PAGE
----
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Captain John Smith

      Of the antecedents of John Smith, Esquire, Captain and Knight, little is recorded beyond the facts that he was of gentle blood and honorable lineage, and that he was born in Lancashire, England, in 1579.

      He was still under age when he enlisted as a private soldier and fought with "our army" in Flanders. Sigismund Bathor, Duke of Transylvania, was warring with the Turks, and young Smith, athirst for adventure, next took service under him. Before the Transylvanian town of Regall, he killed three Turkish officers in single combat, for which doughty deed he was knighted. The certificate of Sigismund's patent empowering the Englishman to quarter three Turks' heads upon the family coat-of-arms is in the Herald's Office in London.

      The tables were turned by his subsequent capture by the Turks. He was sent to Tartary as a slave, not a prisoner of war, and compelled to perform the most ignoble tasks, until, escaping by killing his brutal master, he made his way by his wits to his native country in 1604. He was now twenty-five years of age, and emphatically a soldier of fortune. The tale of his prowess and adventures had preceded him, and he was eagerly welcomed in London by kindred spirits who were preparing to emigrate to America to form the colony of Virginia under the grant and direct patronage of James I. By the time the enterprise was ripe for execution, Smith had made himself so useful in counsel and preparation that the king named him as one of the councillors of the prospective colony.

      The boundary lines of the royal grant were two hundred miles north, and the same distance south, of the mouth of the James River, and east and west "from sea to sea."

      On December 19, 1606, the band of adventurers, 100 in number, embarked at Gravesend in three small vessels. Christopher Newport was in command, but Smith, and his close allies, Bartholomew Gosnold and George Percy, a younger brother of the Duke of Northumberland, were the ruling spirits of the voyagers. Carpenters and laborers were oddly jumbled upon the list of emigrants with jewellers, perfumers, and gold refiners, and "gentlemen" held prominence in numbers and influence. The officers outnumbered the privates. The little fleet was hardly out of the offing when the struggle for power began. The voyage was not half accomplished when John Smith was charged with complicity in a discovered mutiny. He had intended, it was alleged, to murder his superiors, seize the fleet, and make himself king of Virginia. The "General History of Virginia" tells how serious an aspect the affair wore:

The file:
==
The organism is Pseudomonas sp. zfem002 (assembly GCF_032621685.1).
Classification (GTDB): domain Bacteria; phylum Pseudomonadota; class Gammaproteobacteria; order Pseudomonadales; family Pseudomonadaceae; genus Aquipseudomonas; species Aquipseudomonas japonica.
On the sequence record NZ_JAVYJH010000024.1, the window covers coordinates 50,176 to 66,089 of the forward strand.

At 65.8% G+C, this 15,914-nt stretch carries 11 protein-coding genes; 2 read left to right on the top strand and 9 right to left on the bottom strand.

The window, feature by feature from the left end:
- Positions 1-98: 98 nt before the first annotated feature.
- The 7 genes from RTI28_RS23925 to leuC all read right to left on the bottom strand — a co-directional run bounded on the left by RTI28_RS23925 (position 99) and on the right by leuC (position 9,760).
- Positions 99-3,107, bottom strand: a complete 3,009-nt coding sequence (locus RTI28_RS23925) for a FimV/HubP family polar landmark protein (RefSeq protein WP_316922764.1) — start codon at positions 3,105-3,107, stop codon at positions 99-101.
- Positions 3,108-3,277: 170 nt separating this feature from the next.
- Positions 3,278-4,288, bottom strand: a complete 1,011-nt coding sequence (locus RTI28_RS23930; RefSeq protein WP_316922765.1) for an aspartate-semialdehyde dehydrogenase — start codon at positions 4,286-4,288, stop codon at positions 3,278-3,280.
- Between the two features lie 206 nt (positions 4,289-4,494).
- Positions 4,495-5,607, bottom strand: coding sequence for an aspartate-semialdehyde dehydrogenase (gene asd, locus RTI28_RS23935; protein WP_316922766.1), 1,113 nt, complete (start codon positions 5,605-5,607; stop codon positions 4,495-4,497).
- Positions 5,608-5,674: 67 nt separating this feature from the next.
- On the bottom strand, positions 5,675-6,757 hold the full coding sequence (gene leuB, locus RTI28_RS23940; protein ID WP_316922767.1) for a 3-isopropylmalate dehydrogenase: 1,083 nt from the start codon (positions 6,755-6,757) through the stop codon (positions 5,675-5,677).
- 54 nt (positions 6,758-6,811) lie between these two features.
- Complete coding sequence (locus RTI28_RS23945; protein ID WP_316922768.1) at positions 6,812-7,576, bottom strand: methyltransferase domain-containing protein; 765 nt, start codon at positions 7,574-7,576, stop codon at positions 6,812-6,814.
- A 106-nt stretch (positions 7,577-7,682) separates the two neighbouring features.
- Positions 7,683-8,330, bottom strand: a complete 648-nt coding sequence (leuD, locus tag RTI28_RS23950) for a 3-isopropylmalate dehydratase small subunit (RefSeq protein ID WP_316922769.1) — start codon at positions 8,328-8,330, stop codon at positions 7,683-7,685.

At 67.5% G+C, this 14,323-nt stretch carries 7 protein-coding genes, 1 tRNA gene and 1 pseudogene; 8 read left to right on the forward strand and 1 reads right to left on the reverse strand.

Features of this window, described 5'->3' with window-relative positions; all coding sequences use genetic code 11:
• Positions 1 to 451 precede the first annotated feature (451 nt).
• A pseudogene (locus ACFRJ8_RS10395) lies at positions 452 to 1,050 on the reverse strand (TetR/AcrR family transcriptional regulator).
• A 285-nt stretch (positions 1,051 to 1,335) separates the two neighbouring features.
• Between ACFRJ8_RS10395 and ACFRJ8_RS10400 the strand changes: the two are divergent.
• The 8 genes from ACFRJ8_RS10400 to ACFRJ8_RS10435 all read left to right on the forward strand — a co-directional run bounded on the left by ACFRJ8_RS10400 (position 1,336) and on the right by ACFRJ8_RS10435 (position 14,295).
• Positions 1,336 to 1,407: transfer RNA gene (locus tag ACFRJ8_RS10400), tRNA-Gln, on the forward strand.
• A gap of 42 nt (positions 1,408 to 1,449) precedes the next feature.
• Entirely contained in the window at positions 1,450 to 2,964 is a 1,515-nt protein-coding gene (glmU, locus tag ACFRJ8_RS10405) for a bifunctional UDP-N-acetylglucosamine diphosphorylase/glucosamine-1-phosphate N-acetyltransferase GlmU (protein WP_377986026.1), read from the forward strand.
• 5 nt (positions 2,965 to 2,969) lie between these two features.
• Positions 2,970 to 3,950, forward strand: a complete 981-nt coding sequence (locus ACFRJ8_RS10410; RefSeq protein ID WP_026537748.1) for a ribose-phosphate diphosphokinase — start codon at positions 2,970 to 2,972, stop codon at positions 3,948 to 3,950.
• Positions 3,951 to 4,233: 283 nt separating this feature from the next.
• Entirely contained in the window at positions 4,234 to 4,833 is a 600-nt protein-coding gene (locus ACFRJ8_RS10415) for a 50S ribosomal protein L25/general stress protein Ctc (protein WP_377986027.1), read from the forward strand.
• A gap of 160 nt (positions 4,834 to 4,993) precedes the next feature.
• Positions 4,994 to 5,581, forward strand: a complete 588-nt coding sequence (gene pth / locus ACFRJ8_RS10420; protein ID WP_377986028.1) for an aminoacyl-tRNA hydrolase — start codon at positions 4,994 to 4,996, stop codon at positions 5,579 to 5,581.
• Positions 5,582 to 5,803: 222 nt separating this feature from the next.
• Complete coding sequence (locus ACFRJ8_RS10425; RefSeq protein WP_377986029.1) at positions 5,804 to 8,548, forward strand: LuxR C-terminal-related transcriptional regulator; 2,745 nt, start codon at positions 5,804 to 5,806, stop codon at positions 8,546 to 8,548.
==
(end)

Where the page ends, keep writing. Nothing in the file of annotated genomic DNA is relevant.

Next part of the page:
"Such factions here we had, as commonly attend such voyages, that a paire of gallowes was made, but Captain Smith, for whom they were intended, could not be persuaded to use them."

      He was still under suspicion and arrest when the fleet anchored (May 13, 1607) in the broad river, Powhatan, to which the English explorers gave the name of their king. Their first tents were pitched and first cabins built upon a low peninsula flanked by extensive marshes. The settlement received the name of Jamestown, in further demonstration of loyalty.

      When the king's sealed orders were opened, the name of John Smith appeared second upon the roll of seven councillors appointed to govern the infant colony. Next to him Gosnold was fittest for the responsible position assigned to them. His death within three months after the landing, left Smith the object of the envious distrust of Wingfield, who had been elected president, and virtually alone in the honest desire to found a permanent settlement in Virginia for ends he thus sets forth:

Captain Smith saved by Pocahontas.

      "Erecting towns, peopling countries, informing the ignorant, reforming things unjust, teaching virtue and gain to our native Mother Country."

      There is a prophetic ring in this remarkable utterance of one whom his contemporaries persisted in regarding as a reckless adventurer, ambitious and unscrupulous. His frank denunciation of the feeble measures of Wingfield and the selfish villainy of Ratcliffe, another colleague, had earned the ill-will of the president and the relentless hatred of Ratcliffe. Smith, being under arrest, was not allowed to take his place among the councillors. He bided the day of justice with patience learned from adversity. When the supreme opportunity came he grasped it. An attack from hostile Indians proved Wingfield's unfitness for the military command, and the alarmed colonists turned instinctively to the bravest of their number. Wingfield anticipated the uprising by reiterating his intention of sending Smith to England for trial, for the double crime of mutiny and treason.